Etruscan Warrior Prince Actually Turns Out To Be A Princess
An ancient tomb found in the Etruscan Necropolis of Tarquinia has people crying gender bias. The recently found 2,600-year-old tomb featured the grave of two individuals, one of which seemed to be a prince buried with a spear. The other grave seemed to feature the remains of the prince’s partner, which had been half burnt. However, as it turns out, the person buried with the spear was actually a plucky lass who may have even been an Etruscan warrior princess.
The University of Turin’s Alessandro Mandolesi initially discovered the ancient tomb, finding the body of what was believed to be a prince lying with a spear beside the skeleton. According to Live Science, while the spear may have suggested the body of a male, some other clues hinted that the skeleton was actually female. These clues include several pieces of jewelry, as well as a bronze-plated box that could have belonged to a female. Initially, the jewelry was assumed to belong to the partially burnt skeleton, aka "the wife." However, bone analysis revealed that the skeleton with the spear was actually that of a 35 or 40-year-old woman buried next to her half-burned male partner.
When we think of ancient societies, we often think of societies where women were kept more to the background as the men did business and made political maneuvers. However, Etruscan society was different than ancient Rome and Greece in that women lived, worked, and played freely, often having children with multiple men who would later never know their fathers. More importantly, they also had political power and had a say in more than how to run a household.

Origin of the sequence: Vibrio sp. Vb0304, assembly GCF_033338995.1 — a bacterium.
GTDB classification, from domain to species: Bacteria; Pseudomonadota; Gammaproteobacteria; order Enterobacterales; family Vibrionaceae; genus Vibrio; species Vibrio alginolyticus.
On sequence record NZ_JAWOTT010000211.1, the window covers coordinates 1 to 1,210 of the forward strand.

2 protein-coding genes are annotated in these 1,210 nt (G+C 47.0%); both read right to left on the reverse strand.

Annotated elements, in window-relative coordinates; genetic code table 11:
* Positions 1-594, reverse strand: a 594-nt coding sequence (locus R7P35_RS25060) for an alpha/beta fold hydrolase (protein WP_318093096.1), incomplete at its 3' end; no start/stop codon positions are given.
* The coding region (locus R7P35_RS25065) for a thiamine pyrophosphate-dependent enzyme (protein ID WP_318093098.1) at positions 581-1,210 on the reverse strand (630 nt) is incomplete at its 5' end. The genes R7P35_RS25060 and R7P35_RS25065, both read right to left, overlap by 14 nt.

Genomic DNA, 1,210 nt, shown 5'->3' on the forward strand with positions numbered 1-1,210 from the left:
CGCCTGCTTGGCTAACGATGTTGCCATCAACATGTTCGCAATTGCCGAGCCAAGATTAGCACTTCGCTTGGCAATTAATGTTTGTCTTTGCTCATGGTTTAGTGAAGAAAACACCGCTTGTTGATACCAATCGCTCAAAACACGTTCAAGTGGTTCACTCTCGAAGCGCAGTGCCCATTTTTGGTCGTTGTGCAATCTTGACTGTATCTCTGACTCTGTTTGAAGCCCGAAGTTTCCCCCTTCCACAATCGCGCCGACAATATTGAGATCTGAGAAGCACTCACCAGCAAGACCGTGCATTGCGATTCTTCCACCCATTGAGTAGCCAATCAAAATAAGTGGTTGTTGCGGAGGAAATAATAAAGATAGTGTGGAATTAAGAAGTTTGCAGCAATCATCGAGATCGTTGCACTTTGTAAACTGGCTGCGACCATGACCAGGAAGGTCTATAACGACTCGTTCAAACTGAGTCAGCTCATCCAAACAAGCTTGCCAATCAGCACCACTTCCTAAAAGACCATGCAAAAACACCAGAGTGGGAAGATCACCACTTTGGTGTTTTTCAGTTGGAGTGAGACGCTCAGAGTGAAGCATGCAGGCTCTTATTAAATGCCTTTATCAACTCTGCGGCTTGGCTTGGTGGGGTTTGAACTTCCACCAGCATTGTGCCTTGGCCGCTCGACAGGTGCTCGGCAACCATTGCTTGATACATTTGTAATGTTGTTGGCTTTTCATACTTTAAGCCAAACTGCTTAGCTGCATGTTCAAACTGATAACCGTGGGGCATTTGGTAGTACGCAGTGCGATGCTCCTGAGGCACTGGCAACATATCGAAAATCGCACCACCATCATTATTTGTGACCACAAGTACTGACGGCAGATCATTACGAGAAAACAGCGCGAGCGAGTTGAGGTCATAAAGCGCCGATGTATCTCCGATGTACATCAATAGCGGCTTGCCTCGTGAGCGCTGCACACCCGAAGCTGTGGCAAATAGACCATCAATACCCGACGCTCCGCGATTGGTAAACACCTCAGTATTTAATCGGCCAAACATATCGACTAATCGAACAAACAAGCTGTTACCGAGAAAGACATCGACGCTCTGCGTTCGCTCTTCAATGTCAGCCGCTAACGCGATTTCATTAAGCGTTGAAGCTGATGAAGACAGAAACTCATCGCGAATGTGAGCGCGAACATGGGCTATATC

The findings have sparked a debate on gender bias in the archaeological community. Judith Weingarten talked a little more about this gender bias in her blog related to the find called “How a Prince Became A Princess,” which explains more about the behaviors of Etruscan women and why it would not be unusual for the woman to be buried with the spear while the jewelry was scattered closer to the husband.
"Until very recently, and sadly still in some countries, sex determination is based on grave goods. And that, in turn, is based almost entirely on our preconceptions. A clear illustration is jewelry: We associate jewelry with women, but that is nonsense in much of the ancient world. Guys liked bling, too."
While it’s amusing to hear someone in academia discuss bling, even with the wrong early observations of the team, the tomb is a rare find. The last one featuring items from the Etruscan upper class was found roughly thirty years ago and collapsed before it was fully studied. Who knows what other mysteries the tomb might yield?